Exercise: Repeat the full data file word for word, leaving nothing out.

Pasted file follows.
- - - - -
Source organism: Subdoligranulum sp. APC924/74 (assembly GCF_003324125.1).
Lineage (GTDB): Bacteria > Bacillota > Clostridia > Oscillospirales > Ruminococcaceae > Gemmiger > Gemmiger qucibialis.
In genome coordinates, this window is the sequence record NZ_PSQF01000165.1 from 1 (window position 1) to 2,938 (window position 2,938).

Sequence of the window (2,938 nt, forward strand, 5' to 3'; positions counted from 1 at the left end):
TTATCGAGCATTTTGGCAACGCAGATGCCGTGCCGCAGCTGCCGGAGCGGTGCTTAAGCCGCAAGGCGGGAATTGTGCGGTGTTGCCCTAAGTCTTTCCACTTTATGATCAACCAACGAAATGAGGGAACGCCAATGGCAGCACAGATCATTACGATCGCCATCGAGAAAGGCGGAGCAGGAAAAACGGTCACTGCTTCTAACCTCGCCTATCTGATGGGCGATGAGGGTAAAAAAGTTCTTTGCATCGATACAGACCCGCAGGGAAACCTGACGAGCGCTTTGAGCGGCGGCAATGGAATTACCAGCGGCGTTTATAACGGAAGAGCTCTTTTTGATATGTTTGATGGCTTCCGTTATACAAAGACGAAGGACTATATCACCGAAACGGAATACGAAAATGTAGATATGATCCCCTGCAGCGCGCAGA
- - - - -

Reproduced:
Source organism: Subdoligranulum sp. APC924/74 (assembly GCF_003324125.1).
Lineage (GTDB): Bacteria > Bacillota > Clostridia > Oscillospirales > Ruminococcaceae > Gemmiger > Gemmiger qucibialis.
In genome coordinates, this window is the sequence record NZ_PSQF01000165.1 from 1 (window position 1) to 2,938 (window position 2,938).

Sequence of the window (2,938 nt, forward strand, 5' to 3'; positions counted from 1 at the left end):
TTATCGAGCATTTTGGCAACGCAGATGCCGTGCCGCAGCTGCCGGAGCGGTGCTTAAGCCGCAAGGCGGGAATTGTGCGGTGTTGCCCTAAGTCTTTCCACTTTATGATCAACCAACGAAATGAGGGAACGCCAATGGCAGCACAGATCATTACGATCGCCATCGAGAAAGGCGGAGCAGGAAAAACGGTCACTGCTTCTAACCTCGCCTATCTGATGGGCGATGAGGGTAAAAAAGTTCTTTGCATCGATACAGACCCGCAGGGAAACCTGACGAGCGCTTTGAGCGGCGGCAATGGAATTACCAGCGGCGTTTATAACGGAAGAGCTCTTTTTGATATGTTTGATGGCTTCCGTTATACAAAGACGAAGGACTATATCACCGAAACGGAATACGAAAATGTAGATATGATCCCCTGCAGCGCGCAGA